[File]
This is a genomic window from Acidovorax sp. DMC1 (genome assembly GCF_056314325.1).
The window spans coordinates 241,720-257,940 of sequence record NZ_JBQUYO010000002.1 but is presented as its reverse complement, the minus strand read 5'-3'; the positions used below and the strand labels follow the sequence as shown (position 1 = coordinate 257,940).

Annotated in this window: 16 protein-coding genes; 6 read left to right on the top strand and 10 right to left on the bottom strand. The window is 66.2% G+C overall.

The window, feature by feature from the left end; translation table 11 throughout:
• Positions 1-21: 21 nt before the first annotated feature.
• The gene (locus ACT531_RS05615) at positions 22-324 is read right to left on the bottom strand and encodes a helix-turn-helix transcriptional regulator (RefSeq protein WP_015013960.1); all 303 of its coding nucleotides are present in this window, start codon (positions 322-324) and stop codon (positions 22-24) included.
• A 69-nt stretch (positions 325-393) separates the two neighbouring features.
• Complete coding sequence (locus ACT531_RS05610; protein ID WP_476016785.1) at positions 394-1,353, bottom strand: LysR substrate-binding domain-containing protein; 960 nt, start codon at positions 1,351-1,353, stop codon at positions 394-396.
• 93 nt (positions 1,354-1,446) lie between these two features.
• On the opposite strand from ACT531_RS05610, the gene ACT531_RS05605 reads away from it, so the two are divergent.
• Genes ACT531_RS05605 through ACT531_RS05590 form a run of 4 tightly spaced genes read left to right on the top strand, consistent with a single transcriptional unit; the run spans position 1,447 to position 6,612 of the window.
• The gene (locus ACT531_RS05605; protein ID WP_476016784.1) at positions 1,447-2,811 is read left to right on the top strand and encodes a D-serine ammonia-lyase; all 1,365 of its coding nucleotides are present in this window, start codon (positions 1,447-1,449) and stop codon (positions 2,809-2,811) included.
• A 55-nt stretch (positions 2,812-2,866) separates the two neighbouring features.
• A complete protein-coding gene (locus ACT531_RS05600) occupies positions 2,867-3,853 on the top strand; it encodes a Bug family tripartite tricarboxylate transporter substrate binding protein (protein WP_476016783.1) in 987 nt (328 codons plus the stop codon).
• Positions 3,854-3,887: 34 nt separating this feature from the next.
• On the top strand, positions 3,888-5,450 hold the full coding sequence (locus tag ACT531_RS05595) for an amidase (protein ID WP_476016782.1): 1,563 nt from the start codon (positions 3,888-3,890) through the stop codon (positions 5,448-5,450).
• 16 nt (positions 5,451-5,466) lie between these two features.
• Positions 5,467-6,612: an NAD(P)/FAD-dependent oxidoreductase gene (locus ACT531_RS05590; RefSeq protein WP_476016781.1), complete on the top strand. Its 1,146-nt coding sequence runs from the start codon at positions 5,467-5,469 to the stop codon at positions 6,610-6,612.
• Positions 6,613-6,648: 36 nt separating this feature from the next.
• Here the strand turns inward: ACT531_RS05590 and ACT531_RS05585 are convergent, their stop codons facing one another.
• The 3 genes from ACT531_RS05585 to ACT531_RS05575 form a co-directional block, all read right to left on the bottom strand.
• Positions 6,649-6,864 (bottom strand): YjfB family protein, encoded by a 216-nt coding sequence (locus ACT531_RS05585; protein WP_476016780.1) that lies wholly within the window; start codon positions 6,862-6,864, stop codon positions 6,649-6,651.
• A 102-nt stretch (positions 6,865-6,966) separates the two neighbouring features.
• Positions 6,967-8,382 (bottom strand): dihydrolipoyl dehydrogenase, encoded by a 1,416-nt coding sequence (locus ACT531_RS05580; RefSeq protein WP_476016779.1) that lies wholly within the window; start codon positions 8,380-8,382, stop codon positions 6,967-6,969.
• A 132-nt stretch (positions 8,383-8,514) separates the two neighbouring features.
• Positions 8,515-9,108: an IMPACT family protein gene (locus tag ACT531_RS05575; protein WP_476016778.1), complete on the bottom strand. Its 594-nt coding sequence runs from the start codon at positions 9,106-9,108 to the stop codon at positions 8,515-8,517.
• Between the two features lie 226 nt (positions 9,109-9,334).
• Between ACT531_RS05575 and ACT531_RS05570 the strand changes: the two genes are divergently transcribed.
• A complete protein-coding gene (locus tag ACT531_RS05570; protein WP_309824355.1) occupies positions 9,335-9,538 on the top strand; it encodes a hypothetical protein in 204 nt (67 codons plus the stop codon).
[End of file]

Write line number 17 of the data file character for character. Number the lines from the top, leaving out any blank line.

• 16 nt (positions 5,451-5,466) lie between these two features.